What Should We Do When the World’s Evil Makes Us Feel Sad, Angry, or Hopeless?

I don’t read most of the e-newsletters that show up in my email, but sometimes I do. Open Doors shares prayer requests and updates about persecuted Christians around the world, and Hope Outfitters partners with charities to donate all the money they make off clothing sales to a good cause. I’ll read their newsletters, and often when I do, I become angry and sad. When I read about Christians in India being denied food and medicine unless they renounce their faith or a little girl here in the U.S. whose parents started selling her for sex when she was 6 months old, I want someone do do something about it. People are trying to help–that’s part of what the newsletters talk about–but I want a more permanent solution. I want God to do something about it. The more I hear stories like this, better I understand why David wrote Psalms asking God to “break the teeth of the wicked” (Ps. 3:7, NET) and “pay them back for their evil deeds. Pay them back for what they do. Punish them” (Ps. 28:4, NET).

And yet, even though we have the Psalms as models for the range of emotions that godly people can feel and it is okay to take our anger to God in this way, we are also told not to give into that anger or be consumed by a desire for vengeance. Indeed, Jesus says, “love your enemy and pray for those who persecute you” (Matt. 5:44, NET). This command seems terribly counter-intuitive, especially when the things some people do are so clearly evil.

To be clear, loving our enemies does not mean we ought to “call evil good” or make darkness out to be light (Is. 5:20). God defines what is righteous and what is not, and it is not our place to excuse what He calls wicked. We must beware that our mercy doesn’t turn into a permissive tolerance of sin (1 Cor. 5:1-6). Yet we’re also not to become raging, unforgiving avengers or legalistic judges who take it upon themselves to condemn others. There’s a challenging balance to strike in this, and I think there are several things we can keep in mind to help with that.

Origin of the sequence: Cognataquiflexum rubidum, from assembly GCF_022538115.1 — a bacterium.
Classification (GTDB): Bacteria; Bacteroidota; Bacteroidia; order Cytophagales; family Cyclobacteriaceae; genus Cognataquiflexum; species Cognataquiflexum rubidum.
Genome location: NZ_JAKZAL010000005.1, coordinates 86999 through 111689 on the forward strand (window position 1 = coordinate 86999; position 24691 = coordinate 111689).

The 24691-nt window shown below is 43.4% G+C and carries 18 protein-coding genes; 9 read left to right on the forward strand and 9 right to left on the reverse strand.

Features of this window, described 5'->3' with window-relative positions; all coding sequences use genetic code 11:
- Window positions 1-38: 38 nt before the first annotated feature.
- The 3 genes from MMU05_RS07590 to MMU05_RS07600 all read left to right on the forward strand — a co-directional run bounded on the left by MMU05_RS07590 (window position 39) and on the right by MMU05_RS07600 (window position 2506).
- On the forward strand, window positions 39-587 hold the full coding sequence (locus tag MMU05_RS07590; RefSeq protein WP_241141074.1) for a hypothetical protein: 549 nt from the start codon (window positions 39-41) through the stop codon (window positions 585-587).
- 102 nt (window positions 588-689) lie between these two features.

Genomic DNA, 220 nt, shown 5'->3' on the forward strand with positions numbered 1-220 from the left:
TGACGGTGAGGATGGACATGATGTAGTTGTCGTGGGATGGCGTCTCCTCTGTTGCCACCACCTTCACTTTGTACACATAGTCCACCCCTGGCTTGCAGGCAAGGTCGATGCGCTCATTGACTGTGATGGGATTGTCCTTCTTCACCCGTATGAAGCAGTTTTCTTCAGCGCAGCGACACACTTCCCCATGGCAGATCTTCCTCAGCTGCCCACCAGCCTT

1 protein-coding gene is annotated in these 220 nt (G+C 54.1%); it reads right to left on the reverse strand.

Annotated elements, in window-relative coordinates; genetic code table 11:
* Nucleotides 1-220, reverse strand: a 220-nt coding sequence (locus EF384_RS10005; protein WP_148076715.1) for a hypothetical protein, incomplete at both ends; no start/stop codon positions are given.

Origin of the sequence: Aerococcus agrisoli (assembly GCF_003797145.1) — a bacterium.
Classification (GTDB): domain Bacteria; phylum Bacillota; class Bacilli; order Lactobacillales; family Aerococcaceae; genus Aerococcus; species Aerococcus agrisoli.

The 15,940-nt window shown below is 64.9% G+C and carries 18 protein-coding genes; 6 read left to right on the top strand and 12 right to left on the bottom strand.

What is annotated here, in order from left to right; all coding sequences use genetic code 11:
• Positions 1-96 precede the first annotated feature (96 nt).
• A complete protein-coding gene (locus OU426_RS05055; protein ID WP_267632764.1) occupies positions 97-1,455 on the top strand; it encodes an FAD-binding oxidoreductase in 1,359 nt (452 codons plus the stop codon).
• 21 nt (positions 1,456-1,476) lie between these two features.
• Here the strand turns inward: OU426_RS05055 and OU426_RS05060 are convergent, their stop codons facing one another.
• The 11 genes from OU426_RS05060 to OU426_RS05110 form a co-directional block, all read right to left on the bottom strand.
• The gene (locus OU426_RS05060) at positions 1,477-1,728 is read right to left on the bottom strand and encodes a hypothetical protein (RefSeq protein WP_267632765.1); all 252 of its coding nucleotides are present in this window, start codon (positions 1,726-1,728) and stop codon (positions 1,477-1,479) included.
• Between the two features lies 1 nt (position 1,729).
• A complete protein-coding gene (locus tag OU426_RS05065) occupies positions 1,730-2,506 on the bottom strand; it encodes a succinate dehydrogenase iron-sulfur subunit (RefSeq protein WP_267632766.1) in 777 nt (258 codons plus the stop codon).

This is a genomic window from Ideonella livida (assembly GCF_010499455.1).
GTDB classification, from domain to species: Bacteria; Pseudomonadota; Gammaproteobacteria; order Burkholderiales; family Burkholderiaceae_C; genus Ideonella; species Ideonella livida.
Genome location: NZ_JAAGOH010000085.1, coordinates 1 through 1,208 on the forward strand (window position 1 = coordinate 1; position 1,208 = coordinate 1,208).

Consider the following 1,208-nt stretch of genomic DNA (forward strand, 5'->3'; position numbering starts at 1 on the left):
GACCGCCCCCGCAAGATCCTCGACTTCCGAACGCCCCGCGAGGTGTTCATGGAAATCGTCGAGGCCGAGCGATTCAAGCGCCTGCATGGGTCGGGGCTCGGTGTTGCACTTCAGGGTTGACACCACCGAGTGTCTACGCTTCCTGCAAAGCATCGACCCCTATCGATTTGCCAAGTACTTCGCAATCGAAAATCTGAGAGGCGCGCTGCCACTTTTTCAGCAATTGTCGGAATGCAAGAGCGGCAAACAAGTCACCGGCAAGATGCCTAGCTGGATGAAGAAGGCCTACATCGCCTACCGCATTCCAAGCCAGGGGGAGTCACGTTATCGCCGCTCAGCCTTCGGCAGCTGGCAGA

God’s Fairness to All

We have certain ideas about fairness and justice that come from a mix of our cultures, our gut reactions, and our thoughts and experiences. Typically, those ideas don’t match up exactly with what God thinks of as right and just. We can see this in the parable of the laborers in the vineyard, whom the landowner gave the same payment whether they’d worked an hour or the whole day (Matt. 20:1-16). The men complained because those who’d worked less were treated as equal to them, but the landowner did give them what he’d agreed and he had the right to pay people what he chose. Whether someone has been a Christian all their life or just a few months, God can give them the same reward while still being impartial and just.

Something similar happens in God’s dealings with the wicked. He is always just, but it doesn’t always look the way we want or expect. And because we are to become like God, Jesus tells us God’s perfect justice should inspire us to treat people the way that God does.

But I say to you, love your enemy and pray for those who persecute you, so that you may be like your Father in heaven, since he causes the sun to rise on the evil and the good, and sends rain on the righteous and the unrighteous. … So then, be perfect, as your heavenly Father is perfect.

Matthew 5:44-45, 48, NET